Bob Hafer is a retired US Army Master Sergeant and self educated computer and “tech wizard.” He claims he’s a “gofer,” (you know, go fer this and go fer that,) but his skills exceed far beyond the numerous errands he runs for us.Bob spends many a waking hour volunteering at the Museum making sure all our tech needs are taken care of. According to Bob, his tools are his “brain, screwdriver and USB flash drive.”
Nadine Greene has been volunteering with the Ravalli County Museum since 1994
Carefully tracking and cataloging items that come in and go out of the Museum is one of the invaluable services Nadine provides. She is also happy to provide a much needed break for anyone working the reception desk by answering phones and managing guest services.
Selma Durbin has been an integral part of the Museum since 2007.
She’s the one you see when you come through the doors and she always greets you with a smile. No matter the task, she is always willing to lend a hand. She spends many an hour folding brochures, cutting fliers and stuffing envelopes. She also patiently and effectively trains other staff and volunteers in the procedures at the front desk, from proper interaction with the public to running the point-of-sale system.
Mike McEachern has been a valuable volunteer at the Museum since 2007. His skills that came from being a computer systems analyst lend well to our tech needs and his background in archaeology gave him a love for things of the past. Along with archival work and tech support, Mike also takes part in exhibit research and set up.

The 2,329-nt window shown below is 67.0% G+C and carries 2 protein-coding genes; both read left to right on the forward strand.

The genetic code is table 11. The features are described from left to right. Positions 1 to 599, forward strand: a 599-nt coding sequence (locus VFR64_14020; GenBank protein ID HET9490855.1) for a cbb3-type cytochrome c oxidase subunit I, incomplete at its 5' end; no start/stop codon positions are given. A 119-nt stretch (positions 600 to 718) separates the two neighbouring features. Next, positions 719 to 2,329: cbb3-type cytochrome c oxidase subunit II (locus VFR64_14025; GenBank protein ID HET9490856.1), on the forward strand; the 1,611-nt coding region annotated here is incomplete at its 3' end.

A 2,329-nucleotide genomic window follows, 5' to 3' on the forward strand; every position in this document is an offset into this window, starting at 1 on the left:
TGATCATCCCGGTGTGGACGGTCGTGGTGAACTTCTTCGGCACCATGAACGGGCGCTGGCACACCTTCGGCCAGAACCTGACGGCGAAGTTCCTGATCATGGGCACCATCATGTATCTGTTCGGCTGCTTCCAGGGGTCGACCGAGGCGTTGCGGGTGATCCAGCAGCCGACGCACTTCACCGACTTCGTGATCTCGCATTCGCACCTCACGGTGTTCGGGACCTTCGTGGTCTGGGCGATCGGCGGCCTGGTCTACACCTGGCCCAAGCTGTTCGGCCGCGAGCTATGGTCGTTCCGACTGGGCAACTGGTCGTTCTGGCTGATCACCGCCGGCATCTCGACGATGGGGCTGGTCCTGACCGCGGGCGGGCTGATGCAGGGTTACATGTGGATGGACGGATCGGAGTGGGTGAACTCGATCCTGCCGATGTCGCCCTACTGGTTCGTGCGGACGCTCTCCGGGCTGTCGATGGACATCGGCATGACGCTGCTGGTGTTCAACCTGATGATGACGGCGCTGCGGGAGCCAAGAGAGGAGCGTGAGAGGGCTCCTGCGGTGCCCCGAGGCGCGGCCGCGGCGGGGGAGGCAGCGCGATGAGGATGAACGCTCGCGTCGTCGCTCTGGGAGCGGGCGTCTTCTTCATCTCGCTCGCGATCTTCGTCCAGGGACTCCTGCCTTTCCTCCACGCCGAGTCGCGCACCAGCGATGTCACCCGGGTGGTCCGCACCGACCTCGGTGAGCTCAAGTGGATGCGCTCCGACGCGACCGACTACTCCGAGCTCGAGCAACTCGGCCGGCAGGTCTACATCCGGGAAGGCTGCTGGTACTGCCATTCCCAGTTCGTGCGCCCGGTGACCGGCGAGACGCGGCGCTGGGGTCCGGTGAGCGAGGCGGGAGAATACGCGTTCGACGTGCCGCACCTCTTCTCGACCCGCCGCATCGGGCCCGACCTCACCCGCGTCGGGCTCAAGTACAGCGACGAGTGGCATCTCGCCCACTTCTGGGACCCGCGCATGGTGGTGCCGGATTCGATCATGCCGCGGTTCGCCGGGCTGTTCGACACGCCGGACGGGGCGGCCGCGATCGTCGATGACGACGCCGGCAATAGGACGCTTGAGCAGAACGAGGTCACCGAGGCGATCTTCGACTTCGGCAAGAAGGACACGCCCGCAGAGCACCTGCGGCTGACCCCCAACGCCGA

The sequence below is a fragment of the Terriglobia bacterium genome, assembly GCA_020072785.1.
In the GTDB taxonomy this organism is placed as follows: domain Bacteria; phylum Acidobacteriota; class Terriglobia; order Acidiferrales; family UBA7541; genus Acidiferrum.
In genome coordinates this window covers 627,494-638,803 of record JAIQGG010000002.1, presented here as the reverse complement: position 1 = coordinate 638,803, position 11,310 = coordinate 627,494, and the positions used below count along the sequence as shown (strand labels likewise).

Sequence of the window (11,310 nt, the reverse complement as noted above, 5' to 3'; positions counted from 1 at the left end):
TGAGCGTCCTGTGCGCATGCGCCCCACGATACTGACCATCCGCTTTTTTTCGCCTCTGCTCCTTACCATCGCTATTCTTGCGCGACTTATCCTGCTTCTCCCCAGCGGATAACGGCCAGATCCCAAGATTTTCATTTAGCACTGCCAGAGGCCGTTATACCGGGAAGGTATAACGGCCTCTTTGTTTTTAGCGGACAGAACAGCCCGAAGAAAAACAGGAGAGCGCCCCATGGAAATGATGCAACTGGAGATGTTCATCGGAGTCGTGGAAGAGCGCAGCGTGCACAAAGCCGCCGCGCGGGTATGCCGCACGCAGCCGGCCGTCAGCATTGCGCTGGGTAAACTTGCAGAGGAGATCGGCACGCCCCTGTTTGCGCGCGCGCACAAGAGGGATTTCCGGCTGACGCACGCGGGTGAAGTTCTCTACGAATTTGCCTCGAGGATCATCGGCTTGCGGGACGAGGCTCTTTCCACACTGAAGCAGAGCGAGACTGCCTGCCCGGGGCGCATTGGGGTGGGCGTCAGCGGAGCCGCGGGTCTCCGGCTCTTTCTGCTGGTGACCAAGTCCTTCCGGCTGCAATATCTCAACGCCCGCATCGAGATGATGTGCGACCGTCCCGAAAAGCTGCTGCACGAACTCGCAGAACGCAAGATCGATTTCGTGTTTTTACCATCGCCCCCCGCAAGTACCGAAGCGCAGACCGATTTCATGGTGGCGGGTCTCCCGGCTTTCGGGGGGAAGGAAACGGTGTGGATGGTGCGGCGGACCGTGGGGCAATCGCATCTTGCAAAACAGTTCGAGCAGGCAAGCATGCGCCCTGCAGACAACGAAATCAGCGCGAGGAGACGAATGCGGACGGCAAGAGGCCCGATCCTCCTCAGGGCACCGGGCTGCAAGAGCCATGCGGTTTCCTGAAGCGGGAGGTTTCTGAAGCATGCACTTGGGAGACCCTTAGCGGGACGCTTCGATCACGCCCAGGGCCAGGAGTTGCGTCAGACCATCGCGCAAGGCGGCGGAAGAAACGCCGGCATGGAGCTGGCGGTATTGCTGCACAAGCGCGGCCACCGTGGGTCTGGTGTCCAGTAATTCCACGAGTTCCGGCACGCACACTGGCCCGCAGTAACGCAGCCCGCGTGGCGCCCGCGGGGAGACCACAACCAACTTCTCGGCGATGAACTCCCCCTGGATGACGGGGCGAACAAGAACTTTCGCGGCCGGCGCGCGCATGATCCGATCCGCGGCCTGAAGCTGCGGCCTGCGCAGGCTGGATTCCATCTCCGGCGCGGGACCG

When asked why he loves this Museum, he’ll tell you, “I’m a history buff, I like old things.”
Kent Stenzel volunteers in the archives department He is here regularly, taking care of the organization of our card files, scanning various documents and papers and archiving important stories and obituaries.
In his words, the Museum is a “great place with a great staff and a great opportunity to share with others the beauty of the Bitter Root’s Ravalli County, Hamilton, and the wonderful people who shaped this area.”
Ken McBride develops and maintains scanning protocols for the Ernst Peterson Photograph Collection, trains staff and volunteers on scanning procedures, and scans images to archival standards.
“Volunteering at the Museum is a pleasure and is rewarding. The Peterson photo Collection is large, diverse, and worthy of digital archiving.”